Human functional genetic studies are biased against the medically most relevant primate-specific genes
1 CAS Key Laboratory of Genome Sciences and Information, Beijing Institute of Genomics, Chinese Academy of Sciences, 100029 Beijing, China
2 Graduate University of Chinese Academy of Sciences, 100049 Beijing, China
3 Bioinformatics group, Heinrich-Heine University Düsseldorf, 40225, Germany
4 European Molecular Biology Laboratory (EMBL), Meyerhofstrasse 1, 69117 Heidelberg, Germany
BMC Evolutionary Biology 2010, 10:316 doi:10.1186/1471-2148-10-316Published: 20 October 2010
Many functional, structural and evolutionary features of human genes have been observed to correlate with expression breadth and/or gene age. Here, we systematically explore these correlations.
Gene age and expression breadth are strongly correlated, but contribute independently to the variation of functional, structural and evolutionary features, even when we take account of variation in mRNA expression level. Human genes without orthologs in distant species ('young' genes) tend to be tissue-specific in their expression. As computational inference of gene function often relies on the existence of homologs in other species, and experimental characterization is facilitated by broad and high expression, young, tissue-specific human genes are often the least characterized. At the same time, young genes are most likely to be medically relevant.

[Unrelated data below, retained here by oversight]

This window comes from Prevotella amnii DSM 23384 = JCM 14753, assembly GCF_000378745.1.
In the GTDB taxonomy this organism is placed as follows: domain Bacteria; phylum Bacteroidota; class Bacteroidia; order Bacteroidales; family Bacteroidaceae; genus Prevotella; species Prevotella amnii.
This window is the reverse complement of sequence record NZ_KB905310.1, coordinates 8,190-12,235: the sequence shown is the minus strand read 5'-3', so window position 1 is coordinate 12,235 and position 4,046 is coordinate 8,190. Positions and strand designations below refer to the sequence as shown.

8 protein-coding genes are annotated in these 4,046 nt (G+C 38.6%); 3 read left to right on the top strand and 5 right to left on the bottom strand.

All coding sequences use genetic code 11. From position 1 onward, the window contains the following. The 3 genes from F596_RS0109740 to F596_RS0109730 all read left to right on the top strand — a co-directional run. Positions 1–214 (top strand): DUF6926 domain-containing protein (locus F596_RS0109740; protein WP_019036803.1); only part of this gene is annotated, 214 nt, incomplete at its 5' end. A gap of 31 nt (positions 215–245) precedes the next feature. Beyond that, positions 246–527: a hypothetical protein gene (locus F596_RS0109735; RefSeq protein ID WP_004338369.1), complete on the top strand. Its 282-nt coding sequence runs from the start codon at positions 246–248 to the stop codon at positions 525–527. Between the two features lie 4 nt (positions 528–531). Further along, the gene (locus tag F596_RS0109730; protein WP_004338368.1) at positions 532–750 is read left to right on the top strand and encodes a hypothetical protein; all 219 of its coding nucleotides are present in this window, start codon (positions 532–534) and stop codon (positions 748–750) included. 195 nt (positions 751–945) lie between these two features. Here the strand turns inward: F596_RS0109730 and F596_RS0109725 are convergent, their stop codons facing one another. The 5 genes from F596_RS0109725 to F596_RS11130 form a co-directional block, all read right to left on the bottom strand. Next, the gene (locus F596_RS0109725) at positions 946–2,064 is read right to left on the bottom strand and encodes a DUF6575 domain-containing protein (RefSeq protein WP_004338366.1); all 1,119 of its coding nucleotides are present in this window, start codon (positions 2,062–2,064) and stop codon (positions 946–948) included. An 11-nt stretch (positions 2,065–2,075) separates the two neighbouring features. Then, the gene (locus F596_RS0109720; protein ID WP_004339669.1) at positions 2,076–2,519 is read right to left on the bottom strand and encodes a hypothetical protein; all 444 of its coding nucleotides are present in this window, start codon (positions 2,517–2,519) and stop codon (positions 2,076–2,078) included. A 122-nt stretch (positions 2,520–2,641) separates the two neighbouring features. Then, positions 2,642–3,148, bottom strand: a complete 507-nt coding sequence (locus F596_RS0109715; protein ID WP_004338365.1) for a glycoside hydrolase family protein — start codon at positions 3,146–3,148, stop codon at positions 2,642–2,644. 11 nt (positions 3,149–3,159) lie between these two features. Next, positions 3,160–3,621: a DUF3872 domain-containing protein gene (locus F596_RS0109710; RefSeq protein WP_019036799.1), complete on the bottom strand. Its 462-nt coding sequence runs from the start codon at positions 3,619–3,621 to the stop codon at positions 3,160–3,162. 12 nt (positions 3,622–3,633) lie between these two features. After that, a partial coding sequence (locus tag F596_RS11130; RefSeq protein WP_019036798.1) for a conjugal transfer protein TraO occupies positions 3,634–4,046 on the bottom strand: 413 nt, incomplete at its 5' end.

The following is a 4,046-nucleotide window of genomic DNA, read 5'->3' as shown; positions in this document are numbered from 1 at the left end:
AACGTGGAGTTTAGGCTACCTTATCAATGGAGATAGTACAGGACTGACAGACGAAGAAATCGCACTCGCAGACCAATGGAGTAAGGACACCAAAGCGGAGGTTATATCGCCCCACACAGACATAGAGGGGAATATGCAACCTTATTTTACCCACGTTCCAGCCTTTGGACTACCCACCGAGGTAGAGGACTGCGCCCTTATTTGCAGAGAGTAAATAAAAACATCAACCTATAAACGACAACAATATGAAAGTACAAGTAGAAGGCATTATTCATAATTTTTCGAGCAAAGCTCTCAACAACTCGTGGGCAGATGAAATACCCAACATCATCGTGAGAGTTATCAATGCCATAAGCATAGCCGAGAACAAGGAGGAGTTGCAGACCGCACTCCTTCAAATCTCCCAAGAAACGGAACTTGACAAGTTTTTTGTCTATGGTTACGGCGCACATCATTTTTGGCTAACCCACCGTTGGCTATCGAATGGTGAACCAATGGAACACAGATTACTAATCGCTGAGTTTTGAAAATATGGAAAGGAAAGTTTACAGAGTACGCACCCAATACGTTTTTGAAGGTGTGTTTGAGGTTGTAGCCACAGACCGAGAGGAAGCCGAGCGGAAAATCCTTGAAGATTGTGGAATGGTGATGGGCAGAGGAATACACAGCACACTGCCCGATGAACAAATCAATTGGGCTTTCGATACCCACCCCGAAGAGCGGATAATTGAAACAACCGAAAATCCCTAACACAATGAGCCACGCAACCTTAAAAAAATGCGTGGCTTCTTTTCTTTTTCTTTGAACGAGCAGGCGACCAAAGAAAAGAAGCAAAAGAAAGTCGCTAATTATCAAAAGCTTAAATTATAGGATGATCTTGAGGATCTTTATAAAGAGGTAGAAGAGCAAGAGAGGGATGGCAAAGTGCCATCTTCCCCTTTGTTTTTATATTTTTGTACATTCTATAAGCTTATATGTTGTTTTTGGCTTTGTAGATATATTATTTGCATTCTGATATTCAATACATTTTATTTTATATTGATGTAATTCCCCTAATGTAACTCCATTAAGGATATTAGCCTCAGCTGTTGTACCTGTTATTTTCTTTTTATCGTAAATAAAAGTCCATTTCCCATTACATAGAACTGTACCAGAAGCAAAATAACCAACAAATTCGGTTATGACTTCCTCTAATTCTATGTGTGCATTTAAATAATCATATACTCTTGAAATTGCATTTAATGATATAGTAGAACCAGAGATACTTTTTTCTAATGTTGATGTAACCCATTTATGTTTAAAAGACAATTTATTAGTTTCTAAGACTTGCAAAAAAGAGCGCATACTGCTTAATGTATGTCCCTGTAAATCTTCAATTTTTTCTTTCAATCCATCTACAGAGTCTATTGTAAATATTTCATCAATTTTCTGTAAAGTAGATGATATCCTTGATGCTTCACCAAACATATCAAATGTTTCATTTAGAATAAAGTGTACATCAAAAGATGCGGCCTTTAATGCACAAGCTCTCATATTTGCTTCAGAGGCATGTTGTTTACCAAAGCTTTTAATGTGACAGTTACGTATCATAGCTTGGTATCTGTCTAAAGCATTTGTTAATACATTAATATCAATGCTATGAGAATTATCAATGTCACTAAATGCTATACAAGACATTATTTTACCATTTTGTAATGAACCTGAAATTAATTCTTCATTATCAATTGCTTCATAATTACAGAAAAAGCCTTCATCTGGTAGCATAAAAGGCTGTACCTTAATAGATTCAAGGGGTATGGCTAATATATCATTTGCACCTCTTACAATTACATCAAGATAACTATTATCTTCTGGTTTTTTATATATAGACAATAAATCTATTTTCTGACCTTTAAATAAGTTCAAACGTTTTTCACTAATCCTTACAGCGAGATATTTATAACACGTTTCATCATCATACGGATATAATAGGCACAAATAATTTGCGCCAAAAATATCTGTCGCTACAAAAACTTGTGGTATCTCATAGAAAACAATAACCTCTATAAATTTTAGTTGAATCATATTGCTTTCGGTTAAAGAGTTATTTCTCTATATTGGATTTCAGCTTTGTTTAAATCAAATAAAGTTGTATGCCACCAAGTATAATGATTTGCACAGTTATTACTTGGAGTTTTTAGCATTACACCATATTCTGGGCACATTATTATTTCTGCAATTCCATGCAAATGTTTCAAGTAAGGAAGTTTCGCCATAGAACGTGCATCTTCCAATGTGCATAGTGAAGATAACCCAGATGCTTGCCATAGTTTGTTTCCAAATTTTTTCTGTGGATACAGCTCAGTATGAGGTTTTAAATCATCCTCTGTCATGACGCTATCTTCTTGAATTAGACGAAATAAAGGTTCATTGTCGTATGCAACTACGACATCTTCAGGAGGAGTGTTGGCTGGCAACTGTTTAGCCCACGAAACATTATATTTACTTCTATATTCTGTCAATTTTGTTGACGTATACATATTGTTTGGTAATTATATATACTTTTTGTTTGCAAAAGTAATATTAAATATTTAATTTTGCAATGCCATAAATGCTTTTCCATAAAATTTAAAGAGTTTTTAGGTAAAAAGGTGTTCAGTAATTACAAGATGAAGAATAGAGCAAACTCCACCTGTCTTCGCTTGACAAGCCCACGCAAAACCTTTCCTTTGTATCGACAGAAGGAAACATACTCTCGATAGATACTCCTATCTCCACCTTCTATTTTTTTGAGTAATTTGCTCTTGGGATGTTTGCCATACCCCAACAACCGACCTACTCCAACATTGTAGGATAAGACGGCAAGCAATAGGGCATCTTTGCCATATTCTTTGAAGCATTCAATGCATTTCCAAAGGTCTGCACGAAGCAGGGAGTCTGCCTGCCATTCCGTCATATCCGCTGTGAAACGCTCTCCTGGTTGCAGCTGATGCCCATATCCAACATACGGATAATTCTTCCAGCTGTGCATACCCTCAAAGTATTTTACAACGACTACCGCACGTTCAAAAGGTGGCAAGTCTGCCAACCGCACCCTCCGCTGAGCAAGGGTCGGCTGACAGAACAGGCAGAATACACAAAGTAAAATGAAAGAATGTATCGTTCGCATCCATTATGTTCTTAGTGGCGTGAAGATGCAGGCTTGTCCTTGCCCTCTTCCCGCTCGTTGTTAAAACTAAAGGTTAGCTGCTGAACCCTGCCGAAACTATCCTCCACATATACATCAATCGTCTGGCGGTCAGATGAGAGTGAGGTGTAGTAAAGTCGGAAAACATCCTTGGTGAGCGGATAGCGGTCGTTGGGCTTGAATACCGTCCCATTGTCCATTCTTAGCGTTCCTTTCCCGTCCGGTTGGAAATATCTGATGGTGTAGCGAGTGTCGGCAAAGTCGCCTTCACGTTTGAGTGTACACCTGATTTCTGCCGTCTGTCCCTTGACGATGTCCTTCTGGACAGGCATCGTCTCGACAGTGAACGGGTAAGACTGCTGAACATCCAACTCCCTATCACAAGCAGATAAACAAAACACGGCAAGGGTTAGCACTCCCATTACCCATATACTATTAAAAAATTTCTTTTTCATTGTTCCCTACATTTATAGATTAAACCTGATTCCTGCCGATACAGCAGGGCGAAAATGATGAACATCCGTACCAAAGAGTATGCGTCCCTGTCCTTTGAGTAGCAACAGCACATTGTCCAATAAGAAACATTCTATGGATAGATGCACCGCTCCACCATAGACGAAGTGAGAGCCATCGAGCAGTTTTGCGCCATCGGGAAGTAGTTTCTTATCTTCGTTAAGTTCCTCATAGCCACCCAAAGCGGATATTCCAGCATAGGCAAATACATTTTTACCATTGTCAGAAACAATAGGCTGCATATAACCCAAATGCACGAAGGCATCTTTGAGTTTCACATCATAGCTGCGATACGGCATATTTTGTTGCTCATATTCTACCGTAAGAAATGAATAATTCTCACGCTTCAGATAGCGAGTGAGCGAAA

Our results indicate that functional characterization of human genes is biased against young, tissue-specific genes that are mostly medically relevant. The biases should not be taken lightly because they may pose serious obstacles to our understanding of the molecular basis of human diseases. Future studies should thus be designed to specifically explore the properties of primate-specific genes.